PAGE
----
Bulleid, Technology, to Vidoudez

The tune sheet shown in Fig. 1-30 is another of those rather anonymous types which occasionally turn up at auctions. It [...] belongs to an interchangeable box made by H. Vidoudez of Ste. Croix.

Coin-operated cylinder musical boxes
Coin-operated cylinder musical boxes became very popular in Swiss (and I [=H. A. V. Bulleid] think also in French) railway stations towards the end of the 19th century, and two known makers were Vidoudez and Lassueur, both of Ste. Croix. Several are still to be found, including a sublime harmonie complete with dancing dolls in the Ste. Croix station, now with electric drive. It was made by Lassueur who sometimes fitted, as an optional extra, a small pistol loaded with a blank cartridge. It went off if anyone tried to force the coin drawer, thereby causing flash marks and a lot of annoyance to intending thieves.

Serial No. 217
Vidoudez also made at least two types of nickel-plated interchangeable-cylinder boxes. Fig. 1-31 shows Serial No. 217,

supplied with three eight air 9“ (23 cm) cylinders Nos. 664, 669 and 671. Cylinder diameter was 2“ (5 cm). The comb had 50 teeth, with a zither that I think was originally arranged with snail cams on great wheels (unnecessarily gear-cut) but they worked the opposite way from normal. The arbor was extended at both ends, carrying the drive-plate at the left side and handling knob at the treble end.

The lever-wind set up was standard except that the spring barrel drove a lay-shaft instead of the cylinder arbor. This lay-shaft carried a great wheel which drove the governor and the interchangeable drive plate. Lifting a cylinder in or out was very easy and good guides minimized risks to the comb teeth. A snag was that the conventionally mounted on/off and tune change levers had to reach the governor and the snail at the far end of the bedplate, necessitating long levers. Also, mounting the tune indicator at the opposite end of the cylinder from the snail meant that all cylinders had to be exactly the same length over end-caps.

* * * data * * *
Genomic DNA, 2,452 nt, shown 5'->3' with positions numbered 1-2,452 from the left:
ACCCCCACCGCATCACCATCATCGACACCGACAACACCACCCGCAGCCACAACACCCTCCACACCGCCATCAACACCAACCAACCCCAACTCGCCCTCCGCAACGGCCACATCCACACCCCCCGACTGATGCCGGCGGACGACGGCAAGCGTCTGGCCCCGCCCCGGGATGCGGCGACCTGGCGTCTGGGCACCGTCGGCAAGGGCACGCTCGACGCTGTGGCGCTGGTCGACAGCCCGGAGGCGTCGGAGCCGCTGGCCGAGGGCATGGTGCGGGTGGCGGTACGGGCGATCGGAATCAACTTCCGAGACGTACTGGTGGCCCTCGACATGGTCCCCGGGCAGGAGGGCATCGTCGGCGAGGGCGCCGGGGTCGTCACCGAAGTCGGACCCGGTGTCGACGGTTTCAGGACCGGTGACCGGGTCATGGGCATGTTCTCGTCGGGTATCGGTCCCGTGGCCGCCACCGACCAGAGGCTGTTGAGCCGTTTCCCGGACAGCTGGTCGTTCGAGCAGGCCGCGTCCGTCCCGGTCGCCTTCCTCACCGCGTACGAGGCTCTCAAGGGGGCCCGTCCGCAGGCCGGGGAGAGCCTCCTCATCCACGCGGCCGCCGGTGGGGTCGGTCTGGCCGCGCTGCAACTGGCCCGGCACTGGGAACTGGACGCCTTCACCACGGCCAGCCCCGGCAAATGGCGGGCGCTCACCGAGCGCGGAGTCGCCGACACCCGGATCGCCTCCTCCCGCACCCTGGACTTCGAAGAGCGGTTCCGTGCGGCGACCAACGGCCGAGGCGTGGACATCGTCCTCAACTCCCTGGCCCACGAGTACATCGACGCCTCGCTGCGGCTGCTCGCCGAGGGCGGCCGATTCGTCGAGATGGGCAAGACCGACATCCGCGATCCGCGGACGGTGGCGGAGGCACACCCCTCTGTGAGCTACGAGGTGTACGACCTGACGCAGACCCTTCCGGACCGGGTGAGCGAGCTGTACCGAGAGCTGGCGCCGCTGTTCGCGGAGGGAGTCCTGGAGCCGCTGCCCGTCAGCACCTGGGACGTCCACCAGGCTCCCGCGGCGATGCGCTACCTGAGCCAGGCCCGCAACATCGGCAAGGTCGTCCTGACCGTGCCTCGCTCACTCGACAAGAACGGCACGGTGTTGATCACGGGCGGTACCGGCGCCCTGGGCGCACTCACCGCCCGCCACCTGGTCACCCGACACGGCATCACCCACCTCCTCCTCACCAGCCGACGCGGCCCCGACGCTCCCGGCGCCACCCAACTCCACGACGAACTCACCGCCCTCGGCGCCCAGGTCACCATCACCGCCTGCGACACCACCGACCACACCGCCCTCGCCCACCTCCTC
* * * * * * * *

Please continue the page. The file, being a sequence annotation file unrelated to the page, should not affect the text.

The case, with transfer-decorated lid, was 26 ½ by 11 ¾ by 10 ¼“ high (67 by 30 by 26 cm), including the cylinder drawer. This configuration gave a sizeable soundboard so the bass notes came over well. The music was good for so few teeth, and the notorious Pizzicato Polka was very creditably performed. An unusual tune on cylinder 671 was Rubinstein´s Melody in F.

Cylinder 664 had Faust up to date, composed by Lutz in 1888, wrongly atrributed but useful in fixing manufacture as 1889 or later.

Larger Vidoudez interchangeables
The larger Vidoudez interchangeables were of similar mechanism and case layout but their eight-air cylinders were 13“ (33 cm) long and 2 ½“ (6 cm) diameter. The combs had 73 teeth. Hey! Why only 73 teeth for a 13“ cylinder, one might ask, when a 13 ¼“ (33 cm) Nicole has 93 teeth. The explanation is that these Vidoudez interchangeables used the same coarse tune tracks as contemporary Mermods and Paillards, namely 0.022“ (0.56 mm) per track instead of the traditional 0.017“ (0.43 mm). This size allowed less precise cylinder pinning and wider tooth tips and reduced the change of garbling due to errors in cylinder dimensions. However, it was a sign of cheapening standards, the number of teeth in a comb of given length being reduced by 25%. For these boxes the formula relating the number of teeth (T) to cylinder length in inches is:
T = (45 times cyl. length) divides by numbers of tunes.
The main distinguishing mark on Vidoudez boxes was a gilt metal pressing inside the case, as seen in Fig. 1-31:

(detail of the next:)

They also incorporated a gravity check, as explained in Chapter 5. (Bulleid, Technology, p. 40-42)